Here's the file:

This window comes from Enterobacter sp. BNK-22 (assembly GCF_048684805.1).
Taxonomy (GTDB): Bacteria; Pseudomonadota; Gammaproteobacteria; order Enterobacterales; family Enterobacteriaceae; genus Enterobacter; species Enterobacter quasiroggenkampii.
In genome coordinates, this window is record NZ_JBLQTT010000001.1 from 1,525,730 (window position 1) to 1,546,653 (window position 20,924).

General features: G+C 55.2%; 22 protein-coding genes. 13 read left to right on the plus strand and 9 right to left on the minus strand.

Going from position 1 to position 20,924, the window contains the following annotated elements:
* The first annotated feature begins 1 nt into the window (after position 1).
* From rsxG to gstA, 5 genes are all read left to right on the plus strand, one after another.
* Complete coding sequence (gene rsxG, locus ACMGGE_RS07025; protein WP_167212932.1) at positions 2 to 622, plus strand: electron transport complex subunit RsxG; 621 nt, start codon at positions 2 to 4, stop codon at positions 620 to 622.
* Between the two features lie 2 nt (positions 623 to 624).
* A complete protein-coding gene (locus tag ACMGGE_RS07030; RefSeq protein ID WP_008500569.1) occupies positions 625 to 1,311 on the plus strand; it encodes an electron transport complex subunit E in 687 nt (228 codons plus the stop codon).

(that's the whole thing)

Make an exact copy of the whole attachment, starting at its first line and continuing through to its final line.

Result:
This window comes from Enterobacter sp. BNK-22 (assembly GCF_048684805.1).
Taxonomy (GTDB): Bacteria; Pseudomonadota; Gammaproteobacteria; order Enterobacterales; family Enterobacteriaceae; genus Enterobacter; species Enterobacter quasiroggenkampii.
In genome coordinates, this window is record NZ_JBLQTT010000001.1 from 1,525,730 (window position 1) to 1,546,653 (window position 20,924).

General features: G+C 55.2%; 22 protein-coding genes. 13 read left to right on the plus strand and 9 right to left on the minus strand.

Going from position 1 to position 20,924, the window contains the following annotated elements:
* The first annotated feature begins 1 nt into the window (after position 1).
* From rsxG to gstA, 5 genes are all read left to right on the plus strand, one after another.
* Complete coding sequence (gene rsxG, locus ACMGGE_RS07025; protein WP_167212932.1) at positions 2 to 622, plus strand: electron transport complex subunit RsxG; 621 nt, start codon at positions 2 to 4, stop codon at positions 620 to 622.
* Between the two features lie 2 nt (positions 623 to 624).
* A complete protein-coding gene (locus tag ACMGGE_RS07030; RefSeq protein ID WP_008500569.1) occupies positions 625 to 1,311 on the plus strand; it encodes an electron transport complex subunit E in 687 nt (228 codons plus the stop codon).